When thinking of how many hours one has slept, and how this affects one’s health, arguably one of the last connections one would make is a correlation between poor sleep health and pulmonary fibrosis. New research indicates that this should be a more prominent concern.
The study, published in the journal PNAS, has found that individuals who sleep for more than eleven hours a night or less than four hours a night are two to three times more likely to develop pulmonary fibrosis – an incurable lung condition, .
Due to the vast swathes of air pollution across the country, Indians are currently alert regarding lung conditions. The rise in lung-related diseases among non-smokers has sparked a spike in public awareness regarding such conditions. However, the intricacies of the situation are often omitted in public discourse.
While smoking is known to be one of the foremost risk factors for developing conditions such as lung cancer, recent reports from across India are noting that lung conditions are becoming far more frequent in individuals who have never used tobacco. Air pollution is a major driver of this rise. However, the recent PNAS study indicates there are more risk factors than just smoking or exposure to air pollution.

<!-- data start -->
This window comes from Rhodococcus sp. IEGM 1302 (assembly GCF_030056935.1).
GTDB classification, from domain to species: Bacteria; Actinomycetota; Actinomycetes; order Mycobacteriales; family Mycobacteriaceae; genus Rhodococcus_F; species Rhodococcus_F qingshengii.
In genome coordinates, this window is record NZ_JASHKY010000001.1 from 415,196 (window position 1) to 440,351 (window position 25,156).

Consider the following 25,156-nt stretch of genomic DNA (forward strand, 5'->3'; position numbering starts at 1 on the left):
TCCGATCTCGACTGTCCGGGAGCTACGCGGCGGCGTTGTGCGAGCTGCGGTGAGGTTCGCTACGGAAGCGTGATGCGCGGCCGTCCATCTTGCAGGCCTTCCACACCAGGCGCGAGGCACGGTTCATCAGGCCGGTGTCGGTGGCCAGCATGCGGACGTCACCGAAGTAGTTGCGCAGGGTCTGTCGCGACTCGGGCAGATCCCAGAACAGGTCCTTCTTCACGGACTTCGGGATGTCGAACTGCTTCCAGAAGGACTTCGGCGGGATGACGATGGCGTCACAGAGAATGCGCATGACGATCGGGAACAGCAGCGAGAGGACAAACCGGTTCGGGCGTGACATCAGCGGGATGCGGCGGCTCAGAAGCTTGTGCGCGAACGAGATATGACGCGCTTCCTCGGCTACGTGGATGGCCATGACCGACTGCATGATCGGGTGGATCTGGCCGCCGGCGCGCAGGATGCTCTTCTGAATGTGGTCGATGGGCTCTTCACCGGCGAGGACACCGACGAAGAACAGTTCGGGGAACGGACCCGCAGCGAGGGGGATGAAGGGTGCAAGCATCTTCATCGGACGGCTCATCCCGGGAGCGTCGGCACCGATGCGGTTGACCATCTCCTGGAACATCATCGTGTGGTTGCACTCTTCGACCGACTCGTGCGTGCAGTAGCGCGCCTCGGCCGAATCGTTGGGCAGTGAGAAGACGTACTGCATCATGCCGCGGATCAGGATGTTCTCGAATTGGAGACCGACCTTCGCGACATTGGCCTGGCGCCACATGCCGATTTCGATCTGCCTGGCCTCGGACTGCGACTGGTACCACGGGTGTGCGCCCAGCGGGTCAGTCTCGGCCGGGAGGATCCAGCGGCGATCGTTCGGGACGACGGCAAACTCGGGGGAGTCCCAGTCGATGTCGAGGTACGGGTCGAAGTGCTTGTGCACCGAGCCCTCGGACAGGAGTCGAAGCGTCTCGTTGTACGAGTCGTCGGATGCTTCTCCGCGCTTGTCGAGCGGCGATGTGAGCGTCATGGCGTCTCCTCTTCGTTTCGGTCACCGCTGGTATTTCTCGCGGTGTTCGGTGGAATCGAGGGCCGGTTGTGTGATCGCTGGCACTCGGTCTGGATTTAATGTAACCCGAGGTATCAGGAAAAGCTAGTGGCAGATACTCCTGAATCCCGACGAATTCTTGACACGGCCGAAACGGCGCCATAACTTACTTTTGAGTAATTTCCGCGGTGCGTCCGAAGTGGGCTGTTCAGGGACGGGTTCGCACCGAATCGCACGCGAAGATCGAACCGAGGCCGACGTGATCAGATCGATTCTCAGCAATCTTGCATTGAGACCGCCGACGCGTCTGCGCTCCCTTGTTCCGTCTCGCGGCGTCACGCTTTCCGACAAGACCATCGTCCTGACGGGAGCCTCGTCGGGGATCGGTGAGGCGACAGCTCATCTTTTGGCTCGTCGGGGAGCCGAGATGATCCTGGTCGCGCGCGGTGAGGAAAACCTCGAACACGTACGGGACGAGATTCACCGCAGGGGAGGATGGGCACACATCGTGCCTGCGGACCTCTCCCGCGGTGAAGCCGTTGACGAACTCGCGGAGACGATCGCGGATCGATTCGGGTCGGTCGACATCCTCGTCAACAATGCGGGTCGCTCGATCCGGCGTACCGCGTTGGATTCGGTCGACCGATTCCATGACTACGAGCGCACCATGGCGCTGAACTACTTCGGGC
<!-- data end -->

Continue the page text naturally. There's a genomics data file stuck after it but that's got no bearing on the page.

The study notes the interactions of the body’s circadian rhythm (commonly known as one’s body clock), a key controller of metabolism and hormone secretion and the lungs. In a healthy individual, the metabolic effect of the circadian rhythm is located primarily in the major airways. However, in those with fibrosis the effect extends to the alveoli — or smaller air passages.
Testing on a mouse model found that altering the circadian rhythm left them far more likely to develop pulmonary fibrosis. This fact was confirmed against human databases, with those reporting sleep duration falling outside of normal ranges showing an increased likeliness to also have pulmonary fibrosis. The finding was attributed to the capacity of a core clock protein, REVERBa, to alter the production of collagen, a key protein in lung fibrosis.
Such a finding will not account for the considerable burden of lung disease across India, of which pollution is likely to be the current major driver. However, the study does open up the discussion of the myriad of other risk factors of lung disease, encompassing a vast number of lifestyle choices including diet and exercise. With many Indians failing to get a good night’s sleep, greater public awareness of the detrimental effects of poor sleep health on overall wellbeing – be it a heightened risk of heart disease or, as the research suggests, increased risk of pulmonary fibrosis – is much needed.